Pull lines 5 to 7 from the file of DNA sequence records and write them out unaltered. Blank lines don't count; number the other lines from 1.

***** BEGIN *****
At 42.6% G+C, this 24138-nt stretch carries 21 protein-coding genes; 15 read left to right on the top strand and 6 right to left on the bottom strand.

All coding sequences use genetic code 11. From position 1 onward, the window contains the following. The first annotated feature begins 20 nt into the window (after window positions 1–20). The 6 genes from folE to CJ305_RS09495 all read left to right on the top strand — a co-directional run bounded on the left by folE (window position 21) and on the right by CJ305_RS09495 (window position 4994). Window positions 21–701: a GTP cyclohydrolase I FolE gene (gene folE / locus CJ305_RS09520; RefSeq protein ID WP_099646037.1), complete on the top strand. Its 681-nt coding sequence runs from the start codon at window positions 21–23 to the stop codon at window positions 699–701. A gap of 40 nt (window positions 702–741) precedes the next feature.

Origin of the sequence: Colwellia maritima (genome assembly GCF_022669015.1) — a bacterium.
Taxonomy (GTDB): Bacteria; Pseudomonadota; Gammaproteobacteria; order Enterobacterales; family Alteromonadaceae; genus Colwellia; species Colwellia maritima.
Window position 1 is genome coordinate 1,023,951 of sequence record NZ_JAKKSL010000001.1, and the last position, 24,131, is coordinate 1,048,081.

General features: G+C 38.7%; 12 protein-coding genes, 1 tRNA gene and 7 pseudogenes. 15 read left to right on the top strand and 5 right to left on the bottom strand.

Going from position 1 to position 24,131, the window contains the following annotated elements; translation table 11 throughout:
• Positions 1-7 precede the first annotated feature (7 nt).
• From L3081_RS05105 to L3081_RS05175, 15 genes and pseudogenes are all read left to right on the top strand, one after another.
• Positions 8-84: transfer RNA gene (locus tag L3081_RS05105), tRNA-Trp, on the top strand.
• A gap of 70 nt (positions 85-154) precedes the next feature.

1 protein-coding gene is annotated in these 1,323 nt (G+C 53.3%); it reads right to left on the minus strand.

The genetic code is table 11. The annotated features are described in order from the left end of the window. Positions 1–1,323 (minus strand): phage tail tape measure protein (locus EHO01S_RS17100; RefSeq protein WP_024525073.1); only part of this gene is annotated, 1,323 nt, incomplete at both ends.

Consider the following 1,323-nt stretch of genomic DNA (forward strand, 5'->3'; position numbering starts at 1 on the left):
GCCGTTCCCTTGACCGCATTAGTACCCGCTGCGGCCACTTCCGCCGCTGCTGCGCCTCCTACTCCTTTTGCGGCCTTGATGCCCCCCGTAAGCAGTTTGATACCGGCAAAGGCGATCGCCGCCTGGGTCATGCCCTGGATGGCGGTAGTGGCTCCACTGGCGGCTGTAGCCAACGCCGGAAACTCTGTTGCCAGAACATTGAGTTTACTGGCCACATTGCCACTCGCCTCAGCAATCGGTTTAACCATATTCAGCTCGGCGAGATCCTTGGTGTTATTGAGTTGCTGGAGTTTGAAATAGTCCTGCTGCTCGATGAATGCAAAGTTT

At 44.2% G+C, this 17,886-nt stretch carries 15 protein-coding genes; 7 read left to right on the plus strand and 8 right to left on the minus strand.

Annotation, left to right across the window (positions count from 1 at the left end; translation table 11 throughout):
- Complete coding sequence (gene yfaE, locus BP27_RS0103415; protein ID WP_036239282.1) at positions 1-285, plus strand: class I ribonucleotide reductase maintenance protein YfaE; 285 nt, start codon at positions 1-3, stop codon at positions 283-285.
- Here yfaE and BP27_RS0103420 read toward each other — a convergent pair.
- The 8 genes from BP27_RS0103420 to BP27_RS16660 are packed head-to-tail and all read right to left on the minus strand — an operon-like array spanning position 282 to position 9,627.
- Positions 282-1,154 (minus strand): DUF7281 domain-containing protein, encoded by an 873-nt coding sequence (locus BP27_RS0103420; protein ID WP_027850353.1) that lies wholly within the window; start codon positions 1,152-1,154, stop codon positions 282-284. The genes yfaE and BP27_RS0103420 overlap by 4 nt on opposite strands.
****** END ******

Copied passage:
Window position 1 is genome coordinate 1,023,951 of sequence record NZ_JAKKSL010000001.1, and the last position, 24,131, is coordinate 1,048,081.

General features: G+C 38.7%; 12 protein-coding genes, 1 tRNA gene and 7 pseudogenes. 15 read left to right on the top strand and 5 right to left on the bottom strand.

Going from position 1 to position 24,131, the window contains the following annotated elements; translation table 11 throughout: